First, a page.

When it comes to meeting the future skills challenge, our Human to Hybrid research has found that nine out of ten leaders think that building skills internally is a much better approach than buying skills in from outside.
It’s really important that organisations look to develop their internal talent pipeline and improve the capabilities of their existing workforce rather than just buying in skills when the need arises. And it will become even more important – more so than ever before - in the coming years as certain skills and job roles decrease in importance or become redundant altogether, while other new skills and job roles emerge. Otherwise, organisations could find themselves in a position where they have a severe shortage of must-have skills and a surplus of workers with yesterday’s skills. And lots of employers will be in the same situation, with the result that everyone will be fighting over the same resource pool of people with the skills needed to take organisations forward.
According to The Future of Skills Employment in 2030 by global innovation foundation Nesta in conjunction with Pearson, one-tenth of the current workforce is in occupations expected to grow, with around one-fifth in occupations expected to shrink. A fifth is actually much lower than many other research studies suggest, so it could be a best case rather than a worst case scenario.
Given that certain occupations are going into decline, organisations need to be planning for the future and implementing those plans now so that their workforce is future-fit. The Future of Skills Employment in 2030 says this:
Roughly seven in ten people are currently in jobs where we simply cannot know for certain what will happen. However, our findings about skills suggest that occupation redesign coupled with workforce retraining could promote growth in these occupations.
What organisations don’t want to do is let those employees in positions that are going into decline carry on as normal. Now is the time to be thinking about reskilling and upskilling. What are the skills and jobs of the future? How can you ensure your existing workforce has the skills that you will need?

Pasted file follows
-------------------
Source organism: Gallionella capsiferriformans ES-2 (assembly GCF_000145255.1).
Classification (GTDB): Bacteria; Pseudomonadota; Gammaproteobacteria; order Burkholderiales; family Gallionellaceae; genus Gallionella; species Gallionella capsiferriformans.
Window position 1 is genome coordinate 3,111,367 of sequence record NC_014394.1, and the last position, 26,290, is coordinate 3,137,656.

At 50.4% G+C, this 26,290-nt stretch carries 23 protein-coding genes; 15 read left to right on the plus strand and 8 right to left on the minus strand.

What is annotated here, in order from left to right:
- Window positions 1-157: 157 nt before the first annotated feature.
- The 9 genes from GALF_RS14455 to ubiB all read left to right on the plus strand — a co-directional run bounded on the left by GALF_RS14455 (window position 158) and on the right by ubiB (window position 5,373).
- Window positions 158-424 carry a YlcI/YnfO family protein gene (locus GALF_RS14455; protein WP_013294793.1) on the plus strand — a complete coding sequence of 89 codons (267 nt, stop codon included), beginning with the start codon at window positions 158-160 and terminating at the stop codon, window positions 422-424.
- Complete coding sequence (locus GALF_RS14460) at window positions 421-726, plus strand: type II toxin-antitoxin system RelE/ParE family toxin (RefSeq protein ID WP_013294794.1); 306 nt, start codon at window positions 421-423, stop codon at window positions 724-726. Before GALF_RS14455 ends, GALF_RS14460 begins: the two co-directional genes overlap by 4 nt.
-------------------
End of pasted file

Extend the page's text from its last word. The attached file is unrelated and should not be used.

There are already shortages in certain key skills. The five skills that are most lacking, according to our research, are innovation, creativity, tech/specialist, leadership and IT skills. These are really important skills and organisations can’t afford to let these shortages continue.
Business leaders know that, which is why 88% of our survey respondents said it is more effective to build these five key skills internally, than try to buy them in. The World Economic Forum’s Insight Report The Future of Jobs Report 2018, says it’s critical that employers and employees take a proactive approach to skills. It urges employers to focus on reskilling and upskilling employees. Its research suggests that 54% of all employees will need significant reskilling and upskilling by 2022. That’s over half of the workforce and 2022 is not very far away. Of that 54%, it’s predicted that roughly 35% will need additional training of up to six months, with 9% needing reskilling lasting six to 12 months and 10% needing skills training that will take longer than a year.
Given the amount of reskilling that is required and the timescales, organisations urgently need to take a very proactive, forward-thinking approach to business, workforce and skills planning.
At the same time, the report says employees need to be encouraging learnability in employees, something we've been focusing on for a while, particularly as part of Human to Hybrid. Learners need to take control of their own skills development, but their employers need to provide the environment and tools to do so.
Find out more about the changing approach to skills in our latest Human to Hybrid insight - the human difference.